I was thinking it had to be a med error. Granted that is one hell of a med error but murder? That just seems a little excessive. Its definitely not good but there has to be some charge that is more fitting than murder. I mean even people who get drunk and kill people with their cars (vehicular homicide) get less time than she is looking at. She is probably a good person who made a tragic mistake if in fact it was her and not the nurse returning from lunch. I guess they have ruled that out already though. It is so tragic. I dont think she deserves 30 years for a mistake. I hope she has a good lawyer.
  8. 0
    We're assuming that she gave it. She claims not. I wonder what the MAR says, or the Pyxis.
  9. 2
    Quote from Freedom42
    The defendant nurse denies that she gave the paralytic and contends that a toxicology report shows that the patient had a lethal level of morphine in his system.

    Asbury Park Press

    What is a "lethal level" of morphine? It varies from pt to pt, so how could they determine that in this case? What were the orders for comfort meds on this pt.?

    What was the "paralytic" they say they found?

    If you autopsied my hospice patients who died, you'd likely find pretty high levels of both an opiate and a benzodiazepine. Are we going to start charging nurses giving comfort meds with murder?
    Last edit by heron on Apr 2, '09 : Reason: clarity
    Grif_Psyc and lindarn like this.
  10. 0
    http://allnurses.com/nursing-news/nj...ed-332331.html
    this is our previous discussion of this subject....
  11. 2
    Quote from meluhn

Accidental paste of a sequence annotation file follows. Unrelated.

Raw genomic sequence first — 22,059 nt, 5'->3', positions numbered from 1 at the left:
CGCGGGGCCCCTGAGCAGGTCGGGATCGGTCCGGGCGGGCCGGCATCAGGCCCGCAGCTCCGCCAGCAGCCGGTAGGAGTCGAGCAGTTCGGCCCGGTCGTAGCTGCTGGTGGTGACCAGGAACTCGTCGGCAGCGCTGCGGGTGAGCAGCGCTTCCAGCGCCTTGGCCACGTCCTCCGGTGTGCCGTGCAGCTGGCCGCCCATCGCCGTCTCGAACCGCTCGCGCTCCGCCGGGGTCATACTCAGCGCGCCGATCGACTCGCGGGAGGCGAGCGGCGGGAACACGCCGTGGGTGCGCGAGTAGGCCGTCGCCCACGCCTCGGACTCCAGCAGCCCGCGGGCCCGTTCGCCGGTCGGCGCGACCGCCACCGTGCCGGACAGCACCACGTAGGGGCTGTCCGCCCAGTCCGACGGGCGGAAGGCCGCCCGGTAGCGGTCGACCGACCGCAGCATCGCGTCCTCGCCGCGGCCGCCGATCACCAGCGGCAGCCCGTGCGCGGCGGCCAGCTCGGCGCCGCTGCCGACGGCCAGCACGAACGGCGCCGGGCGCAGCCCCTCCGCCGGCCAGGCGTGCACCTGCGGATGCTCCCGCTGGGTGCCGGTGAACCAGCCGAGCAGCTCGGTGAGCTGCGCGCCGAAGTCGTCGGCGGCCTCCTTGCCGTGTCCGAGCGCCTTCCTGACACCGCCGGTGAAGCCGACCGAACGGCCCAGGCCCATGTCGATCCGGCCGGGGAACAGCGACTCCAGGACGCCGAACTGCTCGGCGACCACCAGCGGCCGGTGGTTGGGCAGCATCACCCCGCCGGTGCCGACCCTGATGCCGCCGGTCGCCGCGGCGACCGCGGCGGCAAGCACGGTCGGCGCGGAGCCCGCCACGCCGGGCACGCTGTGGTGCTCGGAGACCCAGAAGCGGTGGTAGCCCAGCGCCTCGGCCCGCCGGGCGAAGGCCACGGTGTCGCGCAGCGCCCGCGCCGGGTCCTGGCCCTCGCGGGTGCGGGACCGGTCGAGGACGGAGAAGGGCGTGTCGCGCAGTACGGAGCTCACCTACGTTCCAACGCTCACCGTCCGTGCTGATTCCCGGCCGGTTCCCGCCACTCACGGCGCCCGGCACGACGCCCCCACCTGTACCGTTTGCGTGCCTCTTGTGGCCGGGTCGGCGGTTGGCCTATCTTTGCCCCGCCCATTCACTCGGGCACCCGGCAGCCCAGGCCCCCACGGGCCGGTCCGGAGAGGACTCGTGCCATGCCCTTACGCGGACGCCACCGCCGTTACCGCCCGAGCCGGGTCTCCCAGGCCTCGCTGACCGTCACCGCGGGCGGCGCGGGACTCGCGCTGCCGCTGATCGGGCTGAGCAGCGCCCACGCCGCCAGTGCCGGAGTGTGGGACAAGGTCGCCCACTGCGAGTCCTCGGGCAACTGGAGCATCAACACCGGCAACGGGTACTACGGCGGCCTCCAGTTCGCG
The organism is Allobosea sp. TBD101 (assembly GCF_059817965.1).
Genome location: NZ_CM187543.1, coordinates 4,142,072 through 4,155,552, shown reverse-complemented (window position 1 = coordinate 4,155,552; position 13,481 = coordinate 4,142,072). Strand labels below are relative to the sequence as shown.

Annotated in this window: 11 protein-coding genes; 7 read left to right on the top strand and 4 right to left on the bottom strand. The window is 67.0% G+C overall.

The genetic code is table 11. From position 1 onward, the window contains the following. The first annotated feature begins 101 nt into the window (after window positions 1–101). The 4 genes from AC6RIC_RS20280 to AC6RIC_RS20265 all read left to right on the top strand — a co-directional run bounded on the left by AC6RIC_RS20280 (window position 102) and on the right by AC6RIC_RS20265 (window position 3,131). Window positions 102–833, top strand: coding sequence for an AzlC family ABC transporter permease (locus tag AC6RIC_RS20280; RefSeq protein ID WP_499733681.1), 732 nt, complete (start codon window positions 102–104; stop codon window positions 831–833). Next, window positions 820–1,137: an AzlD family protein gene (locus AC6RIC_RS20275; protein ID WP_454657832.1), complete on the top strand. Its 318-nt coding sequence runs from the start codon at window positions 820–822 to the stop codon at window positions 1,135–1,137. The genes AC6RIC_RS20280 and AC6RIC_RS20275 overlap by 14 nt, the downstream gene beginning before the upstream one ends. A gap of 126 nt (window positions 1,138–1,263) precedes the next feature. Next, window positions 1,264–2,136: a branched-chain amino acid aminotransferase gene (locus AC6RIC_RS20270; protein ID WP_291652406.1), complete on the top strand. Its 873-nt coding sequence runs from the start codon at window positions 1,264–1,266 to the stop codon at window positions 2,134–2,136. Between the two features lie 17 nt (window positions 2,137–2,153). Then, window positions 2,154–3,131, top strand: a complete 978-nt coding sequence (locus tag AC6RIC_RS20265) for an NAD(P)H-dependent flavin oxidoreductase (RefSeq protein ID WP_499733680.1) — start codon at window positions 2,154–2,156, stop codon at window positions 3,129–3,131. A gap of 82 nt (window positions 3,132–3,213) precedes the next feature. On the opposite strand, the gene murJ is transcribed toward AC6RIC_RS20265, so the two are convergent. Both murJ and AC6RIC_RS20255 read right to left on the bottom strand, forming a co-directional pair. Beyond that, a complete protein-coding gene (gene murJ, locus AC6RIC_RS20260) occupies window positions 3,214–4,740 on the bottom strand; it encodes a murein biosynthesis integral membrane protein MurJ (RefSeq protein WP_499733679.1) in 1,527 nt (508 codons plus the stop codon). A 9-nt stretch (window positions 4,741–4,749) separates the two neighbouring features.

I was thinking it had to be a med error. Granted that is one hell of a med error but murder? That just seems a little excessive. Its definitely not good but there has to be some charge that is more fitting than murder. I mean even people who get drunk and kill people with their cars (vehicular homicide) get less time than she is looking at. She is probably a good person who made a tragic mistake if in fact it was her and not the nurse returning from lunch. I guess they have ruled that out already though. It is so tragic. I dont think she deserves 30 years for a mistake. I hope she has a good lawyer.
    They have not ruled out the patient's primary nurse because they did not even investigate HER! The police and prosecutor proceeded solely on HER accusation that Lorie gave this patient a paralytic. This has been a travesty for Lorie and her family. She did not give the patient any drug and simply held the man's hand while the accuser "went to lunch". Lorie has been a nurse for 17 years with an unblemished record. The same cannot be said for the accuser. Beware of covering for another nurse and NEVER EVER talk to police without representation even when you know you are innocent because they can twist your words and use them against you any way they can.
    lindarn and morte like this.